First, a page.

One report that has been confirmed, however, is that the big MM has a new gig with PBS: A show about the food and cooking of
On a more serious note, an international group of researchers has published a paper in the medical journal The Lancet arguing that humans, particularly those of us in developed countries, can reduce the rate of global warming simply by reducing amount of meat we eat.
Worldwide, agricultural activity, especially livestock production, accounts for about a fifth of total greenhouse-gas emissions, thus contributing to climate change and its adverse health consequences, including the threat to food yields in many regions.
They call for implementing an “international contraction and convergence” strategy under which the amount of meat eaten would be modestly reduced in all countries over the next several decades, with the majority of the reduction coming from a 50% cut in the amount of red meat from ruminants like cows, goats, and sheep (and “other digastric grazers,” aka, I guess, animals that are supposed to eat grass and have two stomachs).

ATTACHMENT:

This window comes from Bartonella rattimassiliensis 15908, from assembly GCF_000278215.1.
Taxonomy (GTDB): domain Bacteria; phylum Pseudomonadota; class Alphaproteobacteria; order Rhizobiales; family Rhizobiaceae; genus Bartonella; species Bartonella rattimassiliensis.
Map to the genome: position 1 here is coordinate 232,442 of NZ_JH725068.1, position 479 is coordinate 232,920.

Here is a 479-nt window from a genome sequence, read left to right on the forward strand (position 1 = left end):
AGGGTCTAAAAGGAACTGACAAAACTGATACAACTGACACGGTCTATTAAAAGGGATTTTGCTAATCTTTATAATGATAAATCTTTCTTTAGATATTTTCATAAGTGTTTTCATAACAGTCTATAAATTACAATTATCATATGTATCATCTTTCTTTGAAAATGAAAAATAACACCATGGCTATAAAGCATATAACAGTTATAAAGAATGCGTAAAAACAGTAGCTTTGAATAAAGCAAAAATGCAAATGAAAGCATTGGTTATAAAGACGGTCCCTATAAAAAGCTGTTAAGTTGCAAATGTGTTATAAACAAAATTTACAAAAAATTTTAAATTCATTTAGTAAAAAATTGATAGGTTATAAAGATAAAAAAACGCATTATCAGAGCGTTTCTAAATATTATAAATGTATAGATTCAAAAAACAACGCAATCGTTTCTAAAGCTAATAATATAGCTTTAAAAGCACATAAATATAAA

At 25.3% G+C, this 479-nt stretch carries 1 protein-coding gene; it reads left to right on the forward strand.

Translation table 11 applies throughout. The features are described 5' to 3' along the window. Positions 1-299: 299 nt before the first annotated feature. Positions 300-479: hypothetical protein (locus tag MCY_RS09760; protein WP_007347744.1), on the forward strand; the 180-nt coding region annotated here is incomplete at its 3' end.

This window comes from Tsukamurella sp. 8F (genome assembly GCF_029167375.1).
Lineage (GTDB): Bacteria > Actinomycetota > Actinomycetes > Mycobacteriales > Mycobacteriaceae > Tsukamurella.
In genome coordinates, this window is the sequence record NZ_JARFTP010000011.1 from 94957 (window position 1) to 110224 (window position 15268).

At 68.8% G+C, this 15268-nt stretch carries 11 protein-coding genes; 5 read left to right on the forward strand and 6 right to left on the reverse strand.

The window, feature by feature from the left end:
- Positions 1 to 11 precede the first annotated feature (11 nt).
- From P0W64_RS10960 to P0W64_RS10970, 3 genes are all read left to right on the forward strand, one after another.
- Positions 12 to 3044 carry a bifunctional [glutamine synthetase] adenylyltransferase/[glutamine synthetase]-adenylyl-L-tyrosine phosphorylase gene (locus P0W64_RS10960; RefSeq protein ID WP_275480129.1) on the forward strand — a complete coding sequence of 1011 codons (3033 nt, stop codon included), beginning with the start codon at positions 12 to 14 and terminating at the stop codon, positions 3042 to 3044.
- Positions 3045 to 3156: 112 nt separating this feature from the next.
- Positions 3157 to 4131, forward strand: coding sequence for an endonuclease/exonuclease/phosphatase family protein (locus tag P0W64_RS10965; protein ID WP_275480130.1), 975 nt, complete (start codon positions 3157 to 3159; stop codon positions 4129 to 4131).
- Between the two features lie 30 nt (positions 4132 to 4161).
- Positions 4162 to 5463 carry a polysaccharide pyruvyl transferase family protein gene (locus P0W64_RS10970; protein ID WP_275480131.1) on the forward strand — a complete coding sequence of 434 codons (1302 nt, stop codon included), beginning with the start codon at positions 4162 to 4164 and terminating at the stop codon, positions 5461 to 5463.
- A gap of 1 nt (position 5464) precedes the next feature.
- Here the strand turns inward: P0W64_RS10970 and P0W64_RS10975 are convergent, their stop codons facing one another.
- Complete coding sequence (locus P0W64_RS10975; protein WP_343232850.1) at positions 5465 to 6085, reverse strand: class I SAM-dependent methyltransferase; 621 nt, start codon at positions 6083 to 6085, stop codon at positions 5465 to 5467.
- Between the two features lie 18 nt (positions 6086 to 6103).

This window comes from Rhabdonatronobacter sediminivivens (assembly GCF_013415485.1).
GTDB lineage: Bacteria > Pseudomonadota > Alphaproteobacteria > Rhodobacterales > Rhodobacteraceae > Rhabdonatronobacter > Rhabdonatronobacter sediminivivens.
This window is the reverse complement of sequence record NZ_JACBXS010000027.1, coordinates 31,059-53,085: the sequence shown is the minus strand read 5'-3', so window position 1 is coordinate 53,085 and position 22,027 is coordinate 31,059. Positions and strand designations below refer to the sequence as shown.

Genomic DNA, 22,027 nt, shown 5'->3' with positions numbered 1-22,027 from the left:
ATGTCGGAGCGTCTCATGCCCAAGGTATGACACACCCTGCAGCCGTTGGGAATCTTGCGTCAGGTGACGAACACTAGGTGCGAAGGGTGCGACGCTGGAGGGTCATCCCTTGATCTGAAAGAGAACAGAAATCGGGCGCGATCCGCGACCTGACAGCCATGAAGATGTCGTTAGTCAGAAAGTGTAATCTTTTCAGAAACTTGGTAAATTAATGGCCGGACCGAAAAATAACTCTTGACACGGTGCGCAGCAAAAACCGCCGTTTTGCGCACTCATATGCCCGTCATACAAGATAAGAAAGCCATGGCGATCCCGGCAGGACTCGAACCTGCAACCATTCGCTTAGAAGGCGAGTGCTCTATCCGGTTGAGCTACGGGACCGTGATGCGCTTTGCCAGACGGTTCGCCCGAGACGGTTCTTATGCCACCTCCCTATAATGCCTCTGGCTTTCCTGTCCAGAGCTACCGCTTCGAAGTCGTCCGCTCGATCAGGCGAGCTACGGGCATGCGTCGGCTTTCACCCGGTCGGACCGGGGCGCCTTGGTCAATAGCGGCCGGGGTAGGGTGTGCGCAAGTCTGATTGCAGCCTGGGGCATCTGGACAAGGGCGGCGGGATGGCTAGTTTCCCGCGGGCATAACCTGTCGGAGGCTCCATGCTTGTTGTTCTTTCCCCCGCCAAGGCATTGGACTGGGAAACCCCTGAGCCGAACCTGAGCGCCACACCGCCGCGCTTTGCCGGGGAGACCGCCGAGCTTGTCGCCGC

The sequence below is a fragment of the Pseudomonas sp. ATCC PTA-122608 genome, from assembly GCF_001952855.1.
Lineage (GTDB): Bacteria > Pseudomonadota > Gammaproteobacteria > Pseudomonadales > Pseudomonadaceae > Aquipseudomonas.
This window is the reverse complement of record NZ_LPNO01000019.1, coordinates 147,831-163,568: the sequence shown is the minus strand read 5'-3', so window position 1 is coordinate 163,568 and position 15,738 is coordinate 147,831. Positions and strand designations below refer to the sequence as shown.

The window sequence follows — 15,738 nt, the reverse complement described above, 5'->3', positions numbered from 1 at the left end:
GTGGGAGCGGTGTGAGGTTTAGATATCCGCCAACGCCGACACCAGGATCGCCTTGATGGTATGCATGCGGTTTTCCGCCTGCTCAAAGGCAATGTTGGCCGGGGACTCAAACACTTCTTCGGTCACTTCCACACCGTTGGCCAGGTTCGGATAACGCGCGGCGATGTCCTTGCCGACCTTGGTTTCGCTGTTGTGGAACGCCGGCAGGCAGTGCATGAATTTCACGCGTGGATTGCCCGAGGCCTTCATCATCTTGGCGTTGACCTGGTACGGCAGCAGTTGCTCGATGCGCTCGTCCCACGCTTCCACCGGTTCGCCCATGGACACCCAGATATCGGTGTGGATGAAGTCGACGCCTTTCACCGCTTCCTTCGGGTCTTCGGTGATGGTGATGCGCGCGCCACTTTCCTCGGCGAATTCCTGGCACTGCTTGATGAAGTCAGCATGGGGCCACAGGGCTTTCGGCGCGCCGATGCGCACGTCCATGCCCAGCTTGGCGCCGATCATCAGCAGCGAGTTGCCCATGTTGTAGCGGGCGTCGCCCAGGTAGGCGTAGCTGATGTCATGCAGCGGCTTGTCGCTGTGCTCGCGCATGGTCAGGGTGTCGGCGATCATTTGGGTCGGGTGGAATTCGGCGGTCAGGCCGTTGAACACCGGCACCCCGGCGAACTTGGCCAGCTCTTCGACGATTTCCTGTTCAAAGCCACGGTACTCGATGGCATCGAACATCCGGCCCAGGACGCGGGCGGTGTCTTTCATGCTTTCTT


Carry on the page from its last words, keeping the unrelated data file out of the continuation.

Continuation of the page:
And for those of you worried that limiting Americans to one Big Mac a week is too much to ask, these researchers have some reassuring words:
The resultant gains in health and environmental sustainability should help to offset any (initial) discomforts from restrictions on some popular foods and altered dietary customs. Replacing ruminant red meat with meat from monogastric animals or vegetarian-farmed fish would reduce methane production and lower the pressures on wild fisheries as sources of fishmeal for aquaculture.